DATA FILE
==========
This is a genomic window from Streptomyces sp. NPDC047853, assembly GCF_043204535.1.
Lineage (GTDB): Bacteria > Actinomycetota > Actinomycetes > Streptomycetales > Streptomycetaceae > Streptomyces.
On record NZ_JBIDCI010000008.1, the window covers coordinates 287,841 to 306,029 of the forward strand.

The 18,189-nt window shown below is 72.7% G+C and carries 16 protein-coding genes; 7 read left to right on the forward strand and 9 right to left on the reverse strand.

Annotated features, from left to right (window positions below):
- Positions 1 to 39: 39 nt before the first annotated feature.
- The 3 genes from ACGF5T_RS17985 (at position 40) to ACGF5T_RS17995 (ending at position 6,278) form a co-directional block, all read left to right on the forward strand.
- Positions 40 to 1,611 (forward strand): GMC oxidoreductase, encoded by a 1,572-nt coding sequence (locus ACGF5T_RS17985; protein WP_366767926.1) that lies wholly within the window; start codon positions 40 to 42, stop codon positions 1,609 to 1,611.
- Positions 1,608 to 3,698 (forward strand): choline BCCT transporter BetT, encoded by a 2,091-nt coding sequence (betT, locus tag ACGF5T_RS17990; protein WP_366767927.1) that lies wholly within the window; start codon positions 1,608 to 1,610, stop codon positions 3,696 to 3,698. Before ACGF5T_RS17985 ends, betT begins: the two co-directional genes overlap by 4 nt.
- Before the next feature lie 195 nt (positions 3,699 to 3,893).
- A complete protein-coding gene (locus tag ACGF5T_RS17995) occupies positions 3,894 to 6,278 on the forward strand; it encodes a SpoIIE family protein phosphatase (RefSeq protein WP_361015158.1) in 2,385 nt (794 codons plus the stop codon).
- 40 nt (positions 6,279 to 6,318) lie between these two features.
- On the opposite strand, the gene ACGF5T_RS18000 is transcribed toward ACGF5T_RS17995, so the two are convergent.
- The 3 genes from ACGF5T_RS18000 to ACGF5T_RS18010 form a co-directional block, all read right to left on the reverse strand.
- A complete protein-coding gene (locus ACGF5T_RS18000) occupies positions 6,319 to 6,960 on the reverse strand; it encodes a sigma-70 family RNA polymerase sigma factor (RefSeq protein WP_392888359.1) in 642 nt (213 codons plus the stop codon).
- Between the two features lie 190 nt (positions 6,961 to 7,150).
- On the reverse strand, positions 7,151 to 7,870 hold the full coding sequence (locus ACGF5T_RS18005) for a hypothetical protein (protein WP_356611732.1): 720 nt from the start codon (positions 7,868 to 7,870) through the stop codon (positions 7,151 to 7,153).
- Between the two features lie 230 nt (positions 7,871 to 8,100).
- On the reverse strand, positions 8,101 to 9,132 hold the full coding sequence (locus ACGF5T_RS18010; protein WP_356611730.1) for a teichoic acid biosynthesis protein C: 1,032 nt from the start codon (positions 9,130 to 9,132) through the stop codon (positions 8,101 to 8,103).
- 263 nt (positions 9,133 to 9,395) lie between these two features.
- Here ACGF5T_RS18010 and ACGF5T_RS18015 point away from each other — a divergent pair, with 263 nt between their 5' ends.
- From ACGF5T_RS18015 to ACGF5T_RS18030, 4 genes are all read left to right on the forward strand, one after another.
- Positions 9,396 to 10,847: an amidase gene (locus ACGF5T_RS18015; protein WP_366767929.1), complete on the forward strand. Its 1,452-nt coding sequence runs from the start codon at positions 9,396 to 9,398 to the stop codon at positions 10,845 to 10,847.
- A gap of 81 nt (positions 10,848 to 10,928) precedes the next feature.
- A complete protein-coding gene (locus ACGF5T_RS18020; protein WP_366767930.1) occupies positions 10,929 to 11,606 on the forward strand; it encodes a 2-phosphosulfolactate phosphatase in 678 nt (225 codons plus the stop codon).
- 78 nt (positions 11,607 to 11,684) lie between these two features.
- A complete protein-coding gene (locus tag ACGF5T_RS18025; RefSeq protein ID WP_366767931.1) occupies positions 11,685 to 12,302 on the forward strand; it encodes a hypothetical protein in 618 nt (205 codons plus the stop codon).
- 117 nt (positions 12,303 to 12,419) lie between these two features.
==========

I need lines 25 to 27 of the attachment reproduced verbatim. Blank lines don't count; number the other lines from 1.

- A complete protein-coding gene (locus ACGF5T_RS18020; protein WP_366767930.1) occupies positions 10,929 to 11,606 on the forward strand; it encodes a 2-phosphosulfolactate phosphatase in 678 nt (225 codons plus the stop codon).
- 78 nt (positions 11,607 to 11,684) lie between these two features.
- A complete protein-coding gene (locus tag ACGF5T_RS18025; RefSeq protein ID WP_366767931.1) occupies positions 11,685 to 12,302 on the forward strand; it encodes a hypothetical protein in 618 nt (205 codons plus the stop codon).